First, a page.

The Council of State Governments Justice Center has just released a report called Breaking Schools' Rules which "describes the results of an extraordinary analysis of millions of school and juvenile justice records in Texas. It was conducted to improve policymakers’ understanding of who is suspended and expelled from public secondary schools, and the impact of those removals on students’ academic performance and juvenile justice system involvement."
"Like other states, school suspensions—and, to a lesser degree, expulsions—have become relatively common in Texas. For this reason and because Texas has the second largest public school system in the nation (where nonwhite children make up nearly two-thirds of the student population), this study’s findings have significance for—and relevance to—states across the country."
The study found that of nearly 1 million Texas public secondary school students followed for more than six years, nearly 60 percent were suspended or expelled.
Key findings in the report include the following:
1. Nearly six in ten public school students studied were suspended or expelled at least once between their seventh- and twelfth-grade school years.
2. African-American students and those with particular educational disabilities were disproportionately likely to be removed from the classroom for disciplinary reasons.
3. Students who were suspended and/or expelled, particularly those who were repeatedly disciplined, were more likely to be held back a grade or to drop out than were students not involved in the disciplinary system.
4. When a student was suspended or expelled, his or her likelihood of being involved in the juvenile justice system the subsequent year increased significantly.
5. Suspension and expulsion rates among schools—even those schools with similar student compositions and campus characteristics—varied significantly.
The findings summarized above demonstrate why it is important for policymakers everywhere to examine the school disciplinary systems in their jurisdictions. This will not be without challenges for many states and will likely include significant investments in state-of-the-art information systems. Having quality data available is only the first step. To produce the unprecedented level of analyses found in this report, policymakers will need to follow the example set by Texas leaders across the political spectrum that showed courage and commitment by digging deep into an issue that has received relatively little public scrutiny.
An important take-away from this study is that individual schools within a state, working with the same resources and within the same statutory framework, have the power to affect their school disciplinary rates. In communities across the country, educators, juvenile justice system officials, service providers, students and parents, and advocates are also taking steps to implement innovative approaches that yield different disciplinary results. Nationally, a growing number of advocacy organizations and membership associations are drawing increased attention for their efforts to come up with more effective and fair approaches to school discipline. And a growing body of research is supporting and expanding upon these efforts. An essential next step is to convene experts, policymakers and advocates from education, juvenile justice, health, and child welfare systems to build on the important work of these stakeholders and to begin developing a consensus around approaches that will improve outcomes for students and teachers.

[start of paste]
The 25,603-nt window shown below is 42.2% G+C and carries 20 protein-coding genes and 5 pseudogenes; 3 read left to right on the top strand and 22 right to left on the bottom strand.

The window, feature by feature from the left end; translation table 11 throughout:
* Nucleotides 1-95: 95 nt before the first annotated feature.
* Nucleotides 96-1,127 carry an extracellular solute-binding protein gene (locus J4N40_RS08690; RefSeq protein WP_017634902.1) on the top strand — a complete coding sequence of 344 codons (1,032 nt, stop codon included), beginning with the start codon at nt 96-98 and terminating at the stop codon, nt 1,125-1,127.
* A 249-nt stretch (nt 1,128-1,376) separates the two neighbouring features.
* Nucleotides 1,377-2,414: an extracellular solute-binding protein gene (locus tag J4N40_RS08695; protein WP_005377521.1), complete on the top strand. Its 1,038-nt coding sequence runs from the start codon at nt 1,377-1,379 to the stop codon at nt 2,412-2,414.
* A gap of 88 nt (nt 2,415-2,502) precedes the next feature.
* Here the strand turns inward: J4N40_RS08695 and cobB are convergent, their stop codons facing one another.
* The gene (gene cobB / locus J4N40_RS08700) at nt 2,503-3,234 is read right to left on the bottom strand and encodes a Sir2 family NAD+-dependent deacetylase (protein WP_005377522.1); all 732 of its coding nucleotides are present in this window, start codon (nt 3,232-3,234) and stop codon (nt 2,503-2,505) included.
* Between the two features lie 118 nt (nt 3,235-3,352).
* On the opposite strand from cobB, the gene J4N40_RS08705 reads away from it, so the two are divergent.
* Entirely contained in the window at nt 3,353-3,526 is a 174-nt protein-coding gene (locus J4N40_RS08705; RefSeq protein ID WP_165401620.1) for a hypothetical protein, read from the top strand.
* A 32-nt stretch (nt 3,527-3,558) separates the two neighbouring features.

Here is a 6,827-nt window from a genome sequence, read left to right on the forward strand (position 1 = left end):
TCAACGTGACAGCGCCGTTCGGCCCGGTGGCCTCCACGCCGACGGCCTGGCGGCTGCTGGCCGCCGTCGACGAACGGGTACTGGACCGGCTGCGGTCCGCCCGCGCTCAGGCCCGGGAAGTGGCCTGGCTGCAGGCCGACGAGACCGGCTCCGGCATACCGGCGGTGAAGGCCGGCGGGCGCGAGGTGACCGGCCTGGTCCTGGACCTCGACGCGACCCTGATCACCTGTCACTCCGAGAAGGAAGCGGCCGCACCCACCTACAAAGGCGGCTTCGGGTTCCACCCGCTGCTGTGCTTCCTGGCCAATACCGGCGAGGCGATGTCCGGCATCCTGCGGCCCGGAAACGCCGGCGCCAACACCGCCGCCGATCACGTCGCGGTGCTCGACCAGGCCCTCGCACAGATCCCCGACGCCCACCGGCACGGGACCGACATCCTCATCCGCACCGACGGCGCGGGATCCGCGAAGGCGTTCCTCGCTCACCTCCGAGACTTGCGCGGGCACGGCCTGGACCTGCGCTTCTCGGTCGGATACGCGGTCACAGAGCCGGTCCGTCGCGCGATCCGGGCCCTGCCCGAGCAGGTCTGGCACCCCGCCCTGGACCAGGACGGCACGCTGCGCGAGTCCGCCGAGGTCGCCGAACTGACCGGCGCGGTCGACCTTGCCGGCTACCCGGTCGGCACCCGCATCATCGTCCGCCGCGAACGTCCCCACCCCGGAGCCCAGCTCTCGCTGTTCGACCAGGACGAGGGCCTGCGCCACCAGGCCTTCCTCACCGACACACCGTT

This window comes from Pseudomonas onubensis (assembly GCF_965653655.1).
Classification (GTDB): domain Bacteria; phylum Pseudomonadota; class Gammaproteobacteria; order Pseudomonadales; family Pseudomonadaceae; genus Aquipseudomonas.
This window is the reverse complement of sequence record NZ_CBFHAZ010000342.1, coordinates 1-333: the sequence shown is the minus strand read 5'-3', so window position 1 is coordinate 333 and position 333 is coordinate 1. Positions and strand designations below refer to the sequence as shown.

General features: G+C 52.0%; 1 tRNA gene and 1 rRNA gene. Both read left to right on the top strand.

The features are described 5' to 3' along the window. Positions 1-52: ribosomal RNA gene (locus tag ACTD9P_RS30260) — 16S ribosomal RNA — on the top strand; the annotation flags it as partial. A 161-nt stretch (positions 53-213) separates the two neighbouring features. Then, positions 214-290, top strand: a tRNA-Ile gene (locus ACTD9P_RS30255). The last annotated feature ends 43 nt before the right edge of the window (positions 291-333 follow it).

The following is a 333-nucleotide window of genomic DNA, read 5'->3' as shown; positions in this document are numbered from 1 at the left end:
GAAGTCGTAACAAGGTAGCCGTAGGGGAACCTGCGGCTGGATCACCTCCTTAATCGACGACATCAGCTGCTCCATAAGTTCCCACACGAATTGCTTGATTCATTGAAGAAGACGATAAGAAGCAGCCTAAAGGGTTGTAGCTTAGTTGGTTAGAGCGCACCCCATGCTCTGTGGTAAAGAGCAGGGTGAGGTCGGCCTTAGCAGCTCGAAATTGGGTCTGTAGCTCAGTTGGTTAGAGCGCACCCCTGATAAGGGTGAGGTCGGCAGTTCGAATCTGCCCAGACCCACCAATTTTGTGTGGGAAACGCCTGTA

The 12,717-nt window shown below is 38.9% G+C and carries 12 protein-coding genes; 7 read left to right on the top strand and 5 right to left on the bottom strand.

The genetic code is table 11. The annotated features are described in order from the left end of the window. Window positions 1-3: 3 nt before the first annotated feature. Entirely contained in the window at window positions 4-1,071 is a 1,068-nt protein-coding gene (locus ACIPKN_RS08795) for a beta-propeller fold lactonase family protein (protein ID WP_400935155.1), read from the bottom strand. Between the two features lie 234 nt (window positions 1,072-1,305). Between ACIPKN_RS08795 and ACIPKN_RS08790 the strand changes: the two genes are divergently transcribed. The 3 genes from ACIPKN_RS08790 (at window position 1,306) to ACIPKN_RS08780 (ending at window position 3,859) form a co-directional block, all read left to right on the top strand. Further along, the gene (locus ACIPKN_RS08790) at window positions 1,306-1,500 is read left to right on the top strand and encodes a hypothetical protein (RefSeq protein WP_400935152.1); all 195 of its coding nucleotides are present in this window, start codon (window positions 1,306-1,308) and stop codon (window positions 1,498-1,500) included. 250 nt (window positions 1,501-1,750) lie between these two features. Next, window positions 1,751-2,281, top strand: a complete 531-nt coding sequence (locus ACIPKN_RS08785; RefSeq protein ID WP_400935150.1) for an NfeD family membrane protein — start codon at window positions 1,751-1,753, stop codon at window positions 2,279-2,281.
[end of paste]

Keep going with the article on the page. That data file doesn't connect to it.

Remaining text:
Why is this important to us? Because of all of the countries in the world, the United States has more people per capita in prison. Of the states, Georgia has one of the highest levels per capita behind bars at 1,021 per 100,000. In fact, according to the New York Times, "the United States has less than 5 percent of the world's population. But it has almost a quarter of the world's prisoners". We need to focus on issues of poverty and ignorance in order to stop this downward spiral. The issue is the worst for African-American males.
The government is building prisons based on third grade reading test scores. They can conclude whether or not a child will go to prison and some point if their literacy score is low. Recent national data from a study of beginning kindergartners show conclusively that African American males start school already behind other groups of children with respect to emergent reading and mathematical skills (ECLS-K, 1998). Thus, problems in elementary school may have roots in the preschool years. Most African American Children are behind on reading but excel in other subjects (Jencks & Phillips, 1998). The gaps don't stop in elementary school, but are evident in middle and high school if never caught up by the early elementary years (Gordon 2-4)
Sadly, the U.S. is far more committed to prisons than to schools. According to this report from Fox News, state governments spend nearly four times more per capita on imprisoning people than on education.
Prison is not the answer in so many cases. Education is the key to freedom and enlightenment. We must do whatever it takes to directly reach each and every student, ensuring them the ability to take care of themselves and their families if we are to enjoy a safe, productive society in the future.